Here is the text of my presentation at the opening reception for the Darkness into Life Holocaust education exhibit at Parnell Memorial Library in Montevallo, Alabama on Nov. 7, 2010:

I grew up Jewish in New York City, and my own back ground is Ashkenazic -- Eastern European. My grandparents grew up in shtetls -- little villages -- in Poland. They came to this country in the early 1900's, so they were safe during the Holocaust. My family never spoke of the ones who stayed behind and I don't know their stories. I wish I did.

The culture I was raised in was the culture of the Eastern European Jews. It's a passionate culture that traveled with us to Ellis Island and to cities around the globe, and it took root wherever we were planted. I'd like to share a little bit of that culture with you today.

My grandparents spoke Yiddish, a richly idiomatic language with elements of both German and Hebrew. Yiddish words like chutzpah, glitch, shmooze and oy vay have worked their way into the American vernacular, so most of us speak a little Yiddish without even realizing it. I never really learned the language as a child, except for what I picked up around the dinner table. My parents both spoke Yiddish, but usually when they didn't want the kinderlach -- the children -- to understand what they were saying.

The music of the shtetls was Klezmer, a style that is distinctive in its upbeat wildness, yet the songs are almost always in a minor key. It's folk music that borders on jazz in its spirit, and it always makes us want to dance. You'll experience Klezmer music this afternoon, thanks to our band led by Alan Goldspiel. By the way, Alan is open to suggestions for a name for this new band. The current frontrunner is "Goldspiel and the Gefilte Fishes." You can see why he needs some input.

Gefilte Fish, by the way, is fish cakes cooked in broth and served with horseradish. It's a standard on Jewish holidays.

What can I say about Jewish food? It's made with the simplest ingredients -- a chicken, a carrot, a potato, an onion -- the foods that were available in the shtetls. Savory dishes that are slow-cooked to bring out all the goodness. Rich pastry doughs filled with fruit and nuts. Oh, the flavors! Smoked whitefish. Pickled herring. Golden braided loaves of challah on Shabbos - the Sabbath. And you haven't had brisket until you've had Jewish-style brisket.

Today we'll have some nosharei -- little snacks -- so you can get a taste of Jewish cooking. You'll sample mandelbrot -- almond bread (my mother's recipe), rugelach --- little pastry rolls with sweet fillings (a friend's recipe), and apple kuchen -- apple cake squares (my grandmother's recipe) -- all prepared for us today with a little help from my friends. And no, I'm not planning to open a Jewish bakery in Montevallo, but would it be such a bad idea?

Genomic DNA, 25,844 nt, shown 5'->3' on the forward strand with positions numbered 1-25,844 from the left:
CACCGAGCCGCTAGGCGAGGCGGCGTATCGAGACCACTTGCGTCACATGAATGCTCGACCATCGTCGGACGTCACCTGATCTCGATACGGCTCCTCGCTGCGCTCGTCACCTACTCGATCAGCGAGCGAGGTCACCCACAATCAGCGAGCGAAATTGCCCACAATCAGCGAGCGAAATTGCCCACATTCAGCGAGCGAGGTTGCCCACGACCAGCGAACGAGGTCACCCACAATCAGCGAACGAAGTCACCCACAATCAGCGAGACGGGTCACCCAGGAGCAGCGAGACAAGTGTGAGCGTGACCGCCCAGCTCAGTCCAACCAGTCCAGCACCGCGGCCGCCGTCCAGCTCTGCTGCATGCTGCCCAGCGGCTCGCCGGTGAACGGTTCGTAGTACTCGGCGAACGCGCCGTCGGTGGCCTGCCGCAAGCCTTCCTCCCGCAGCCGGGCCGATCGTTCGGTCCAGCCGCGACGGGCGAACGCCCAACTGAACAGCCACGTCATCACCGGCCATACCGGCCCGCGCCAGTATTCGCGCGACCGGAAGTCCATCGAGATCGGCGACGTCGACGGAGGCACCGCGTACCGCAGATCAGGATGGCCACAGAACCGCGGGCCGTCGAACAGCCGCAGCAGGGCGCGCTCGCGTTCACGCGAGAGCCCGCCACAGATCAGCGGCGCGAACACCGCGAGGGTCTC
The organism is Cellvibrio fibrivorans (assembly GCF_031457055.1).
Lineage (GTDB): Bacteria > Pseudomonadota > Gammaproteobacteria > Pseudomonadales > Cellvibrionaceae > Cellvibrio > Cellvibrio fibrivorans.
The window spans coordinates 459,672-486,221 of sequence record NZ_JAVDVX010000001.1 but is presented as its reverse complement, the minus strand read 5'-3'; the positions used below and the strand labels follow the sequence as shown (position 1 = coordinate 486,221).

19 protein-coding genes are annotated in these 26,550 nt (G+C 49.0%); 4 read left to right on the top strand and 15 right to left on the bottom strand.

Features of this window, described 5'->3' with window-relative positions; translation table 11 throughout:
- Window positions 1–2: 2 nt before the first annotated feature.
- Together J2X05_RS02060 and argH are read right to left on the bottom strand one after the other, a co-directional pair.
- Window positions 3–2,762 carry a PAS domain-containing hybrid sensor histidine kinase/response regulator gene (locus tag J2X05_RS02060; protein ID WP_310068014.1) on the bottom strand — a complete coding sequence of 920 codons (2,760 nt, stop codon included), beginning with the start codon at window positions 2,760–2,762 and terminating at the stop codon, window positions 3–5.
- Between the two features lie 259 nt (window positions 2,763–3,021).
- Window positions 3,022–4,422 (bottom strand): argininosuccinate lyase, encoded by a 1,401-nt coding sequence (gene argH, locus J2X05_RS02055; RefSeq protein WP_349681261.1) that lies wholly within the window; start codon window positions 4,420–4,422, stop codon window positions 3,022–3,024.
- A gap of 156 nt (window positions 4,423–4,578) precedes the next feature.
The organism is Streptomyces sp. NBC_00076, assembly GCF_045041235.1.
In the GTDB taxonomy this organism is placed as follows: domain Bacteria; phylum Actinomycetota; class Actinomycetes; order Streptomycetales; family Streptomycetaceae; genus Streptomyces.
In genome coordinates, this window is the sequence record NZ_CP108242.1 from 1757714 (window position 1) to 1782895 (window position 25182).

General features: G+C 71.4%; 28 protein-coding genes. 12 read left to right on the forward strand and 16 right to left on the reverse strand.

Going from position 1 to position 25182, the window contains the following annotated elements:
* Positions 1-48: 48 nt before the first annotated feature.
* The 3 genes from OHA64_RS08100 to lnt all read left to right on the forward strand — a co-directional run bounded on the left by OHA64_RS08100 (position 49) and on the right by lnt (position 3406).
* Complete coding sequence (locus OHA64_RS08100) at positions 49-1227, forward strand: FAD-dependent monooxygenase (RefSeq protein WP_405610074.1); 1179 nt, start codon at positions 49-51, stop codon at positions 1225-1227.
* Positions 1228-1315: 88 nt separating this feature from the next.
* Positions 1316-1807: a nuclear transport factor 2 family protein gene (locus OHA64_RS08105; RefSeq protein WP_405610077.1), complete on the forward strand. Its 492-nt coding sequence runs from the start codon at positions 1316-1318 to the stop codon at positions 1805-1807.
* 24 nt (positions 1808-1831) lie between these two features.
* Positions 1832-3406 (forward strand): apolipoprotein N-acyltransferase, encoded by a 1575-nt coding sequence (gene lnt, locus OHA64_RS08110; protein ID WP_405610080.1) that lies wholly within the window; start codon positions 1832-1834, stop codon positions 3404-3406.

Humor is one of the things that gets us through the hard times, and we've had some hard times. But we can still laugh, and we often laugh at ourselves. For a wonderful overview of Jewish humor and the Yiddish language, I recommend the book The Joys of Yiddish by Leo Rosten. He uses classic Jewish jokes and anecdotes to illustrate the meanings of Yiddish words. It's very entertaining!

And while you're at the library -- the wonderful stories of 19th century writer Sholom Aleichem tell the tales of life in the shtetls. One of his stories, "Tevye the Milkman," became Fiddler on the Roof. His stories about the town of Chelm -- a shtetl populated entirely by fools -- are classics of Jewish folklore. Nobel Prize winner Isaac Bashevis Singer also told the tales of the shtetls in his short stories. One of his stories, "Yentl the Yeshiva Boy," became the movie Yentl.

Learning was a priority for my family and for all the Jewish families we knew. The educational accomplishments of our children make Jewish parents and grandparents kvell -- be filled with pride, and Jewish children take on the mantle of learning with enthusiasm and dedication. We like to make our elders kvell.

In talking about Jewish culture, I've saved Jewish mothers for last because I could write a book, and someday I probably will. I am a Jewish mother and -- what can I say? Everything you've heard -- it's all true. We're so passionate about our children that it sometimes makes us -- and them -- a little neurotic. But at the heart of the Jewish mother is a woman who just wants all good things for her children, and like the writer Elizabeth Stone, feels that becoming a mother means having your heart walking around outside your body.

A friend of mine pointed out to me that it's a trait shared by all mothers. Yes, I agree, but I think we're just more vocal about it. My own sons can fill you in if you want details. Of course, they have a wonderful Gentile father who helped balance some of the mishegas - the craziness -- and I think they've turned out OK.

I know some of you had Jewish mothers. And I know some of you are Jewish mothers. You know who you are. And here in Alabama there's another category -- the honorary Jewish mother. And you know who you are.

Our Jewish mothers sang Yiddish lullabies to us, they fed us chicken soup with matzoh balls floating like clouds on golden broth, they told us to study hard and stand up straight and wear a sweater. They kvelled over us and they blessed us. I'd like to dedicate this occasion to the memory of my own mother and to the Jewish mothers who were lost in the Holocaust. Zichronam l'vracha -- May their remembrance be for a blessing.

And I hope you'll feel at home in our celebration of Jewish culture this afternoon. You're certainly welcome to partake.